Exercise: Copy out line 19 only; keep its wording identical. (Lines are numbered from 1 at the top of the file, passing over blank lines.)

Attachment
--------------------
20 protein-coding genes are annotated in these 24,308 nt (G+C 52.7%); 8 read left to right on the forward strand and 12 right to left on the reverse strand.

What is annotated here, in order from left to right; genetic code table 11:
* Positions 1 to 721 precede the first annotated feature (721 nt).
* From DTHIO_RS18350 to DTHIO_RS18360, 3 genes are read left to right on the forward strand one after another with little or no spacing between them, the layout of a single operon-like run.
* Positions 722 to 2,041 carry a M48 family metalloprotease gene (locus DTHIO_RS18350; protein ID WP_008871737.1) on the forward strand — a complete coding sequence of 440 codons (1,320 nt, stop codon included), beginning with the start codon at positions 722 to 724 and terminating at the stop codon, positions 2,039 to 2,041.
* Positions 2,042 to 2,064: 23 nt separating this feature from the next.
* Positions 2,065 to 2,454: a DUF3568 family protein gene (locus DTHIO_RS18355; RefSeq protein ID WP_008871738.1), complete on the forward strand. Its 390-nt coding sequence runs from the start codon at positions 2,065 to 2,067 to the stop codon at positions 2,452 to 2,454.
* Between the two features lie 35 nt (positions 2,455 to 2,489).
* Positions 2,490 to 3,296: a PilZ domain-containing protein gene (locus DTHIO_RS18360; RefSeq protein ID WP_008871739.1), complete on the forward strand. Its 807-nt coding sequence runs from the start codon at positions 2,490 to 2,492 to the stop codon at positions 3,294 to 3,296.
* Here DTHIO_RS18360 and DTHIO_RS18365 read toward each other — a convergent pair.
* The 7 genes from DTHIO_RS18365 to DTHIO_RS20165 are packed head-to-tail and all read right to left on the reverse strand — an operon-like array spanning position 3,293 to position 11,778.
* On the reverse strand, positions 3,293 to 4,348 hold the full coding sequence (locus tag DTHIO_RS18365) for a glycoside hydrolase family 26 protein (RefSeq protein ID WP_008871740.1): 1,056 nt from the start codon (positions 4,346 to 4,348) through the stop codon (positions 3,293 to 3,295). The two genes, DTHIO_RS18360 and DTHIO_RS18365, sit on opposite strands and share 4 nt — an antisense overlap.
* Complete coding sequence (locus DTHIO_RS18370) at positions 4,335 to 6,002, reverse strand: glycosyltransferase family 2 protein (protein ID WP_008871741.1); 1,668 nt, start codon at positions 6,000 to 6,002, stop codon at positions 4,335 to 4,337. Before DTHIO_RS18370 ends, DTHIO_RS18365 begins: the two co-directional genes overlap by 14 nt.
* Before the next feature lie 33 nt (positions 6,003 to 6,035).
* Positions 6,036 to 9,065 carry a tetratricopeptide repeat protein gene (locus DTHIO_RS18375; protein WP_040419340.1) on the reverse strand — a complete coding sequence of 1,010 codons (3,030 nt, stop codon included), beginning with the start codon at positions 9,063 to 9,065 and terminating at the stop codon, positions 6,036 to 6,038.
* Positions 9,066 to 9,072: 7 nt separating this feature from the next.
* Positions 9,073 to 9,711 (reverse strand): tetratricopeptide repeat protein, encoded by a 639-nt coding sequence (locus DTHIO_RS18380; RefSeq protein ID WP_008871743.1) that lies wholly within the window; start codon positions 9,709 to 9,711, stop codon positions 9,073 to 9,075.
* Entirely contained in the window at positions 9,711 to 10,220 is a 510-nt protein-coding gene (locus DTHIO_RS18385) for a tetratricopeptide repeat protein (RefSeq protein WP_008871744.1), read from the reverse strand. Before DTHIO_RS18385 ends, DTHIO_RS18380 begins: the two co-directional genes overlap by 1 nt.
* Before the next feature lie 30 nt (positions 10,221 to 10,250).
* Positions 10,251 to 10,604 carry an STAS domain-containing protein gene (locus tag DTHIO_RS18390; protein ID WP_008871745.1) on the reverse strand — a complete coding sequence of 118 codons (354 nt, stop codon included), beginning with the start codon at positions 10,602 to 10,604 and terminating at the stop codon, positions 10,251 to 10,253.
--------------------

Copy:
* Before the next feature lie 30 nt (positions 10,221 to 10,250).